Don’t Give Up on Ukraine

Carlos Pascual
Carlos Pascual Former U.S. ambassador to Mexico, Senior Vice President for Global Energy - IHS Markit, Former Brookings expert

August 3, 2006

Another version of this opinion was published in Ukrayinska Pravda

The collapse of Ukraine’s Orange Coalition has deflated democratic forces around the world. It has also heartened those in Russia, President Vladimir Putin included, who hate and fear the “color” revolutions.

Yet there is some good news in the country’s current political mess. Multiparty politics is alive. It can be bare-knuckled, ugly and corrupt, but it also involves real debate over how to advance Ukraine’s development as a state with ties to the Euro- Atlantic community and with decent relations with Russia. For these goals to be achieved, however, Ukraine’s politicians must give more weight to national interests and less to the politics of personal power. Such leadership may have emerged with the coalition forged in the early hours of Thursday.

On the surface, the past two years appear to be a story of failure. During autumn 2004, the Orange Revolution brought millions to Kiev’s Independence Square to fight against electoral fraud, lifting Viktor Yushchenko to the presidency in January 2005. Only nine months later, allegations of corruption between Yushchenko and populist Prime Minister Yulia Tymoshenko brought down the “Orange government.”

When parliamentary elections were held in March 2006, public frustration with Yushchenko produced a first place finish for the party of Viktor Yanukovich, the loser in the 2004 presidential race. As of early this week, Ukraine’s political parties were still bickering about forming a government, bringing the country to the brink of a constitutional crisis.

But less visible throughout the political bustle has been the welcome demise of what in Russia is called “managed democracy”: No longer can elections be won by the party in power dictating the results.

Voters have learned that the right to hold power should come out of the ballot box, not from the office of the sitting president. In championing the right of the people to challenge leaders through an opposition movement, the Orange Revolution secured a future for political opposition.

The results of the parliamentary elections still produced paralysis. On Wednesday, Yushchenko let his constitutional authority to dissolve Parliament lapse without commenting. His silence added to the sense of disarray. No wonder many who flocked to the orange cause have a sour taste in their mouths. This is not the democracy they hoped for.

Yushchenko and Yanukovich now have an opportunity to stop the political slide. The agreement reached on Thursday gives Yushchenko the chance to champion a solid policy agenda – his ticket to restore his political relevance. Yanukovich will get another shot as prime minister – and a chance to turn his tainted legacy into one of effective governance.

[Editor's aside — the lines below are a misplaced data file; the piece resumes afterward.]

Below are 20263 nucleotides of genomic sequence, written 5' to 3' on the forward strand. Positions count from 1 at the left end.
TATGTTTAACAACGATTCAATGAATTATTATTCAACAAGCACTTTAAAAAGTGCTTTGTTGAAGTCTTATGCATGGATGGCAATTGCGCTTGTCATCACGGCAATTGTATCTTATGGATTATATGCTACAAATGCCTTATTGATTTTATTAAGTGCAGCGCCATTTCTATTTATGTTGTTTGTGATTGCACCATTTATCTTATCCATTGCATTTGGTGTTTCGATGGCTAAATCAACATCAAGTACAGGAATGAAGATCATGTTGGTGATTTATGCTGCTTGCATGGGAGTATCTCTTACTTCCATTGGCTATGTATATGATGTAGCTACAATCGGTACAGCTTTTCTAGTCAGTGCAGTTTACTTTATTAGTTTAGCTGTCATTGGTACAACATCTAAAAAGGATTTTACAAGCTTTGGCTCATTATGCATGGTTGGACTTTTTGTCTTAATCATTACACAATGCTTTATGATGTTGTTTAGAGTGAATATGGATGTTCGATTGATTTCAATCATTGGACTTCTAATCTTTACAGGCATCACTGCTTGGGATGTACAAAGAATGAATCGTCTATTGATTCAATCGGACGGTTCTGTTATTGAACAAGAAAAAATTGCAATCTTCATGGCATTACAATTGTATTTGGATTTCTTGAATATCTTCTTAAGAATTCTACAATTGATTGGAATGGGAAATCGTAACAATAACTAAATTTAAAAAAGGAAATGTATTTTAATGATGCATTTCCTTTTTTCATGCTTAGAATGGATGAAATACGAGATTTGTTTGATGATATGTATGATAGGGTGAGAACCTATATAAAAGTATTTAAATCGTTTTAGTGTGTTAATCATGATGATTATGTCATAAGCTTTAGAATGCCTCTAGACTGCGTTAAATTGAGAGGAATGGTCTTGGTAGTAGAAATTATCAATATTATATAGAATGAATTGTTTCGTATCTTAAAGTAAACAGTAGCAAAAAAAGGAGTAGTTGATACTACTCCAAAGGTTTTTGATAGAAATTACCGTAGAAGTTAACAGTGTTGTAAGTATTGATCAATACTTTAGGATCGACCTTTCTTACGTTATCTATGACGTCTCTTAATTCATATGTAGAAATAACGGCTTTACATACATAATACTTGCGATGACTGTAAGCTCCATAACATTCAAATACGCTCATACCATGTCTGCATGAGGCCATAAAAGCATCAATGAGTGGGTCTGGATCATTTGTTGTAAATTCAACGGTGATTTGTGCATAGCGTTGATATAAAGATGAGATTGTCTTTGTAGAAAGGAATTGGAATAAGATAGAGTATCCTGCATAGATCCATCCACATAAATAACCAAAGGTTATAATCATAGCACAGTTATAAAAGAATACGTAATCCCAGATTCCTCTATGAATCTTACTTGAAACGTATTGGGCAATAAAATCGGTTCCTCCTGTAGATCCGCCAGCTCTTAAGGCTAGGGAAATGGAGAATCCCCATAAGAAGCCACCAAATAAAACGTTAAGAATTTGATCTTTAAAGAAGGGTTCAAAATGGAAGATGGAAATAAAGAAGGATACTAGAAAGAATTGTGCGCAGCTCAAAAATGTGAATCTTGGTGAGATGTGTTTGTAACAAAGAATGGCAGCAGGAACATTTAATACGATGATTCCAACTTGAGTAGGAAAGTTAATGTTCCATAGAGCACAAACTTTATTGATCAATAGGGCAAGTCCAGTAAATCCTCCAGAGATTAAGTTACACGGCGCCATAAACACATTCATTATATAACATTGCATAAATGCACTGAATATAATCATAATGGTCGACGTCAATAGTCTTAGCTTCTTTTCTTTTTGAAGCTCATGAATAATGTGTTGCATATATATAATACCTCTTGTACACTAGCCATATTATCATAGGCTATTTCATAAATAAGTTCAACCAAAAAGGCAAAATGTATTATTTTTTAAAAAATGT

Coalitions inevitably mean imperfect compromise, but it is hard to see how any other alternative would be good for Ukraine. Any excuse to dissolve Parliament after August 2 and vote again would have violated the Constitution and surrendered the last remnant of the Orange Revolution’s claim to a moral high ground.

New elections also would have extended the crisis through 2006: Two months until voting, another month to seat Parliament, and then a rehash of the fight over the government and prime minister. If the polls are to believed, voters would have punished Yushchenko with yet a smaller share of the vote, making the negotiations even harder. The Orange team could have tried to reunite in opposition and block Yanukovich. That carried the risk that the “politics of no” would have thwarted progress and left Yushchenko looking yet more ineffectual.

As policy makers now move toward governance, they should keep in mind that they have lost public trust. Politics has become perceived as an extension of business interests. Any new gas deals with Russia should be subjected to public scrutiny. Leaders must counter perceptions that the quest for power is a contest for the right to steal from the gas sector.

The international community should remember that Ukraine’s democracy is underpinned by a determined people who want a unified state and good governance. Why else would they have come out in the millions in November 2004? They deserve hope and support.

Progress may take time. Ukraine’s friends should make clear that the door to NATO is open and that the European Union will still contemplate expanding. There should be a clear plan for accession to World Trade Organization. Such prospects shape incentives for cooperation among political parties. In this fragile environment, there is no need to give momentum to those in Russia who would trumpet any perceived Western slight of Ukraine’s Euro-Atlantic integration.

And Russia should not be an issue in this domestic drama. Ukraine should have good relations with all its neighbors – and its neighbors should recognize that a sovereign, democratic and prosperous Ukraine is an asset, not a threat.

Even amid crisis, Ukraine’s economy surged ahead in May at an annual rate of 8.5 percent. Ukraine’s 47 million people, Russia and Europe would all be better off with the political accountability that could sustain such performance.